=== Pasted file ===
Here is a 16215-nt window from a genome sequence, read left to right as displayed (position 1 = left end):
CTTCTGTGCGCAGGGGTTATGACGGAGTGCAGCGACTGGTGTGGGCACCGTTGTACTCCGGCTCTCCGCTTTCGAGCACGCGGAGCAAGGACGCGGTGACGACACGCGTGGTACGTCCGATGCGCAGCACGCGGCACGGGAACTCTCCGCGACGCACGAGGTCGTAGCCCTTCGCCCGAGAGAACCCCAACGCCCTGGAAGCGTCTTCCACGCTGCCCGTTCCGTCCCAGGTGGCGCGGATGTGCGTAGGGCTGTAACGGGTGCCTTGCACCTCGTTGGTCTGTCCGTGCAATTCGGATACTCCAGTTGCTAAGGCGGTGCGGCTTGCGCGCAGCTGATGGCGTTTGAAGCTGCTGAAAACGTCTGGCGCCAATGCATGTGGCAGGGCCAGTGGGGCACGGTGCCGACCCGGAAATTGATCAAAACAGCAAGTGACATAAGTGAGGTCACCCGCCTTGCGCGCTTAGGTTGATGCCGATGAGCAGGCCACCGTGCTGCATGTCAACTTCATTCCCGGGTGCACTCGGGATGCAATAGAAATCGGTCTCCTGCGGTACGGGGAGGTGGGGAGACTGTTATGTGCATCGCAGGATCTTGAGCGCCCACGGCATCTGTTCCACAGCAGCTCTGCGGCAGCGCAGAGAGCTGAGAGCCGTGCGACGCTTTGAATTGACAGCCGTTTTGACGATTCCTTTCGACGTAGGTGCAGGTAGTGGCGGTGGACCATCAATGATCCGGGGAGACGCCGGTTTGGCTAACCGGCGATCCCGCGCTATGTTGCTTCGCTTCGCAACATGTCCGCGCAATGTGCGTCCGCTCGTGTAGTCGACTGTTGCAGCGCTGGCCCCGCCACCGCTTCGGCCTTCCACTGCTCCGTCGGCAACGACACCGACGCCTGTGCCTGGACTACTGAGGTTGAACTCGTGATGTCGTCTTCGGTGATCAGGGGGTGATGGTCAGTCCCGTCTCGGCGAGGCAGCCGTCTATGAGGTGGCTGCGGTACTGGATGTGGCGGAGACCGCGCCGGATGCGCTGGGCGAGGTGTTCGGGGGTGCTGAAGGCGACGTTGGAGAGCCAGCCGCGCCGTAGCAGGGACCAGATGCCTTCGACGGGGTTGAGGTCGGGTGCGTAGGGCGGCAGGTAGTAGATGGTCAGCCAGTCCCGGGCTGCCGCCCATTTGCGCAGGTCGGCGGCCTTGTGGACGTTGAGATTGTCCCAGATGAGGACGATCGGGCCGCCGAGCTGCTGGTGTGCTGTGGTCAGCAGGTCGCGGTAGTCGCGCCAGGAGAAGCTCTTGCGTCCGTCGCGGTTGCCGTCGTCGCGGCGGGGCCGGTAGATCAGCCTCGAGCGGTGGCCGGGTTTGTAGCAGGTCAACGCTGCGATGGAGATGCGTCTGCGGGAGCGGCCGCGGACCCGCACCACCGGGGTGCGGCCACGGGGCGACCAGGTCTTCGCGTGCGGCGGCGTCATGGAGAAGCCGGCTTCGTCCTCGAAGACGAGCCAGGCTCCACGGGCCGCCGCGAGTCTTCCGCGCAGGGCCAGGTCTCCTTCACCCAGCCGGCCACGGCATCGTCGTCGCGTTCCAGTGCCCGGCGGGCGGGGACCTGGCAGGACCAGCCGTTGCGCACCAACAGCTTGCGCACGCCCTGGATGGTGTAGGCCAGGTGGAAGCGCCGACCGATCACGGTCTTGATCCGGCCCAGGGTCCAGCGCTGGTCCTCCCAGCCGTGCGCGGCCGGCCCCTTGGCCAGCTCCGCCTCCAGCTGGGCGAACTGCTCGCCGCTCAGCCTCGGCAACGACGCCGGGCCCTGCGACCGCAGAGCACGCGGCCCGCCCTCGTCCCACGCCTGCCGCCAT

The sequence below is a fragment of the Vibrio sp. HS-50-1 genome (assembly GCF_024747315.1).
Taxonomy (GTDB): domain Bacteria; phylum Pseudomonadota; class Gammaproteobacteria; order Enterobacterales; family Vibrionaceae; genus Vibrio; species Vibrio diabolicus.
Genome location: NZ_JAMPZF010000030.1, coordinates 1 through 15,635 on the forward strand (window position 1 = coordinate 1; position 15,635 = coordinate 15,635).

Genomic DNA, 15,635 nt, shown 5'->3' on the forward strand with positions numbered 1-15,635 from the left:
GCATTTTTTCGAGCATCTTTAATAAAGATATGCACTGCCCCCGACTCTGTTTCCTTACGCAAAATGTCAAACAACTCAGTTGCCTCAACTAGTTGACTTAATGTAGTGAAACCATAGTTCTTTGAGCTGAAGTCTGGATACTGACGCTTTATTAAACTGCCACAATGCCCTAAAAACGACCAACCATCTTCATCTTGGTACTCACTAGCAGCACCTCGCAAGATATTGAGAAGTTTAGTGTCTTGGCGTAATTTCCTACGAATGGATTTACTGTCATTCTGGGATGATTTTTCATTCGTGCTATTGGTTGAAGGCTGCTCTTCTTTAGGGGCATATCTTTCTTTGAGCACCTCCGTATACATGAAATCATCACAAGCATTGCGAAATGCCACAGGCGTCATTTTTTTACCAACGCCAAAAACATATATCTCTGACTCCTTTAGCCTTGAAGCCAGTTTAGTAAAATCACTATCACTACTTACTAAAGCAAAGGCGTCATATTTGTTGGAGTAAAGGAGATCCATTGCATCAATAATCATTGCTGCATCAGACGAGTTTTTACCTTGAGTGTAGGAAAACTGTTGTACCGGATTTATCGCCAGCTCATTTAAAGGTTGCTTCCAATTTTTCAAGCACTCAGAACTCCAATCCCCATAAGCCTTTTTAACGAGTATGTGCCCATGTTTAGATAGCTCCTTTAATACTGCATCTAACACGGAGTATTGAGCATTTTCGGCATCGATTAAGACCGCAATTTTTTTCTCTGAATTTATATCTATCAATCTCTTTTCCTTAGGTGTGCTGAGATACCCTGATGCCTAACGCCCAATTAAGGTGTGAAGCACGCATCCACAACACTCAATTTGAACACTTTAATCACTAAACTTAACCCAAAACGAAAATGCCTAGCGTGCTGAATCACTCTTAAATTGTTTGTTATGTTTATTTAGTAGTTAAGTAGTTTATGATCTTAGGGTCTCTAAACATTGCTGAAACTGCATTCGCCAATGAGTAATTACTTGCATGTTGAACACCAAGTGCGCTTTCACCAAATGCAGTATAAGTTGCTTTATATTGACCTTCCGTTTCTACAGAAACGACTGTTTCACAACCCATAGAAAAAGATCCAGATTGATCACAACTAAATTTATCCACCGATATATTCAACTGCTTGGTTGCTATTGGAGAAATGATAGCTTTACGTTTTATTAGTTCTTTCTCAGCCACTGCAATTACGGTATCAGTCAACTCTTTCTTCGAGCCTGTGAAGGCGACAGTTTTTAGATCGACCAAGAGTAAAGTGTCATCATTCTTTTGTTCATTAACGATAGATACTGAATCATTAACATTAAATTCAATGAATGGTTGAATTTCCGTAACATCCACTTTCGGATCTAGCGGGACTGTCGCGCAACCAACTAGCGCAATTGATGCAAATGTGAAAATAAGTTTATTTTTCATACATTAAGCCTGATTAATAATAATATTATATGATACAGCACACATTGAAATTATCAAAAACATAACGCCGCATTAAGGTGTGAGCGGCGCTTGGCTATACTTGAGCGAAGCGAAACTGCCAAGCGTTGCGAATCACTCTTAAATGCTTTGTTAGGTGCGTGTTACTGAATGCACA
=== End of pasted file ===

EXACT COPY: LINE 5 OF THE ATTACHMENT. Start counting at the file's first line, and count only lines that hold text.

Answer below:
Genome location: NZ_JAMPZF010000030.1, coordinates 1 through 15,635 on the forward strand (window position 1 = coordinate 1; position 15,635 = coordinate 15,635).